P.F: When did the training start for this?
W.S: I was filming Undisputed, a boxing movie, just before we started Blade 2, so I was already in training and pretty much in good shape. And I trained in Prague a lot. But you know, because I've been doing martial arts, and yoga, and mediation, and following a good diet, it doesn't really take me too much time to be in shape and ready for a film like this. When you have a regular health discipline, your body stays in shape all the time. I've been lucky to never stop exercising and in this film it's cool to have incorporated all kind of fighting and physical styles, from a Hong Kong style in the opening, to a more "Wesley style" which is more ju-jitsu, African, kick-ass whatever I feel like, so it was intense but fun.
P.F: So, why do Blade 2 at this point in your career?
W.S: Well, I've been quite busy with other business ventures and with my production company, Amen Ra, we've been forging relationships with HBO, New Line and various filmmakers. I've created also a VIP personal protection company and trying to create a few businesses for my friends and partners in order for them not to depend only on my film successes.
P.F: What's the difference between doing more character-based dramas and this type of action film?
W.S: It's a different animal. The action movie requires much more physical dedication and focus, you have to be careful because of potential injuries and so it's very hard and you have to be cautious, while the drama taxes the emotions, and so if you're using some past experienced trauma and try to use it for a scene it might move you beyond expectations.
P.F: You're a quite a fighter with a black belt, yeah?
W.S: Yes, yeah, I guess, and it's cool to have some black belt in martial fighting but it doesn't mean you can fight. To fight you need heart and I'm lucky that I have that, and that's all you really need at the end of the day.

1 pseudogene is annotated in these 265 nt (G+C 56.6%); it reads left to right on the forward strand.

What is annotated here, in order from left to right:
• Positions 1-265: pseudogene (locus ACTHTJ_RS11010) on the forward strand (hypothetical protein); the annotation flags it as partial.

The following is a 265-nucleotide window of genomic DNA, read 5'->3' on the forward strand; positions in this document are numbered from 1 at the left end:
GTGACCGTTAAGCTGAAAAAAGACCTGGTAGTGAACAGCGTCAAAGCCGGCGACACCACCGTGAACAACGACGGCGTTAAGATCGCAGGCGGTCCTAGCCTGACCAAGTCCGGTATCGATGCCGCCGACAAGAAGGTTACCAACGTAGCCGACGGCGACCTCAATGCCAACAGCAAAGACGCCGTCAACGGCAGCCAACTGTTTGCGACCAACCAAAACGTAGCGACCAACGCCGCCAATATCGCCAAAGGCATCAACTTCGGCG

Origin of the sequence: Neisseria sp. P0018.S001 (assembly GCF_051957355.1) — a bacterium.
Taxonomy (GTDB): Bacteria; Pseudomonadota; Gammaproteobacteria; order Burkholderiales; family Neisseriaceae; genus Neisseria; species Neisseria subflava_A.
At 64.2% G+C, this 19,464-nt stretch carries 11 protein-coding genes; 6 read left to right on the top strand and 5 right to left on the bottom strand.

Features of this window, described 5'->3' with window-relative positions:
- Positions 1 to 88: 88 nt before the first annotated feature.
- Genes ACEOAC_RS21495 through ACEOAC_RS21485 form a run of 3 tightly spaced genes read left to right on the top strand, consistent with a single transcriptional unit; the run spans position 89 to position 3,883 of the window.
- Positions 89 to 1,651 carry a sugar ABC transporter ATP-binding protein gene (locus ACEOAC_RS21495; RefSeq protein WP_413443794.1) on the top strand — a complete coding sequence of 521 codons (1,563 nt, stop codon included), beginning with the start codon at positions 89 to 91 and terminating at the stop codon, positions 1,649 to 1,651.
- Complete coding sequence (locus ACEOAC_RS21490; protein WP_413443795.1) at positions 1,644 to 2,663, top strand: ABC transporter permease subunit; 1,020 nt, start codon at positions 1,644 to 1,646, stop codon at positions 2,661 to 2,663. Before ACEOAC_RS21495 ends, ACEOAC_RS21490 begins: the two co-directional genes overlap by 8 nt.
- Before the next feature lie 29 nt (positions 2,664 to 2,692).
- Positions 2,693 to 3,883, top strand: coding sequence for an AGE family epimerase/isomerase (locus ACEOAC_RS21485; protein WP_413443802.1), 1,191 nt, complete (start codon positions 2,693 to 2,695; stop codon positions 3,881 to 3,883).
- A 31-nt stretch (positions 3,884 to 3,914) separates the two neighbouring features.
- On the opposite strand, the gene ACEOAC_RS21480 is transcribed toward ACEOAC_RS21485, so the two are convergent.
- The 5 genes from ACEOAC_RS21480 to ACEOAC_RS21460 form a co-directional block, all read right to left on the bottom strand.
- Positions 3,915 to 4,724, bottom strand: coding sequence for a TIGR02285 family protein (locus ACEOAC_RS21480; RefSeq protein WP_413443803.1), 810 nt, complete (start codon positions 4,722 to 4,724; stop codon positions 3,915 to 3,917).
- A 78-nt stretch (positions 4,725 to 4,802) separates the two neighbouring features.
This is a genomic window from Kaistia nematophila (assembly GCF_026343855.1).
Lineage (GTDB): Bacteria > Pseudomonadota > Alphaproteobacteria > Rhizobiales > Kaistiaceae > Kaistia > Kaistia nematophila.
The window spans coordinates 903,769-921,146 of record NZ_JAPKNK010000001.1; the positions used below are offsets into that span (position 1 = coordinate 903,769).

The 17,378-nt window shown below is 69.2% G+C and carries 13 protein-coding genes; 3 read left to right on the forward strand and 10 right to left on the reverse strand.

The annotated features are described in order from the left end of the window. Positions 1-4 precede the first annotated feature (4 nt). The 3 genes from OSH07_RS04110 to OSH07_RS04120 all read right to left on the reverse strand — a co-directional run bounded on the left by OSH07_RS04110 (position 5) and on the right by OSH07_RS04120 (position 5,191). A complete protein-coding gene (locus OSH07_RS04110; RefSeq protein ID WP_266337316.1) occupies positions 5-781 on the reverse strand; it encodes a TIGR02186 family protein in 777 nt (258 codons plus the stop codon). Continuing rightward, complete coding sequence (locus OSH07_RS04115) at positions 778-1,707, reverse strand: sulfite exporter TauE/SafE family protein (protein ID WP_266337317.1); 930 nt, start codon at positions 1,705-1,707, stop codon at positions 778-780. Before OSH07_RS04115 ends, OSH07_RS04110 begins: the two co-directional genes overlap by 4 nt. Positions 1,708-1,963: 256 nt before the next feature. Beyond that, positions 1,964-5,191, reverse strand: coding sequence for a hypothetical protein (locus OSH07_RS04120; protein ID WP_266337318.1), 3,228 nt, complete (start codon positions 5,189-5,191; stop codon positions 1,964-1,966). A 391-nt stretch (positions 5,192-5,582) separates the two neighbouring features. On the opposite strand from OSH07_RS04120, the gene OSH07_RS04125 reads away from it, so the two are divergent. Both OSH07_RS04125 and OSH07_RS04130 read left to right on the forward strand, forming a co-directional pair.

P.F: Is it harder to fight as you get older?
W.S: Sure, I get sore quicker so there are many more massages than before!
P.F: Any good masseuses in Prague while you were shooting Blade 2?
W.S: (laughing).You bet, but you know I was doing the super-hero so I had no time for that, just for pure pleasure!
P.F: What about the use of CGI in some of your fight sequences?
W.S: Well, I thought this was great because we didn't want to suspend reality like in The Matrix but wanted the action to really keep going and keep blasting so CGI helped us to enhance this and to create scenes that are unseen until now.
P.F: I understand that you did some puppet theatre when you were younger ?
W.S: Indeed, I used to do puppet theatre and also mime and musical theatre in Florida for competitions and festivals, which was great. I was very much involved in theatre when I was in college. It's funny because all I wanted to do when I was young was to become a dancer and then I went to acting school, where they taught me great drama! And that was it, I became an actor.and the rhythm went through the door. But I can still do some dancing, some choreography in my films and that's cool.
P.F: So what are the things you've tried to do with Blade 2 compared to the first one?
W.S: Well, first we wanted to enhance Blade's romantic life, and get him laid! Also we wanted to make it a different environment. Initially it was going to be Vegas but Prague came up, for various reasons, and that's where we went. Also we wanted to make Blade feel more at ease with what he is. I think that when we do the next one, Blade 3, by early next year we will go down that road of enhancing his emotions even more but by keeping the action and the stunts breathtaking as well. I'm in shape so it's now or never! I just want to go ahead and do it and then just watch cartoons on TV and relax, put the Blade suit in the closet.
P.F: What do you think about seeing so many African Americans nominated this year in the Oscar race?
W.S: It doesn't really have any personal effect on me. I'm happy for them but they go to the people who deserve them and it's not a question of colour or race. It's all good, we are all good and coming together.
P.F: Do you believe in Vampires or did you meet any?
W.S: Well, yeah. There are Vampires all over... right here!
P.F: What other languages do you speak?
W.S: Well... that would be Hip Hop!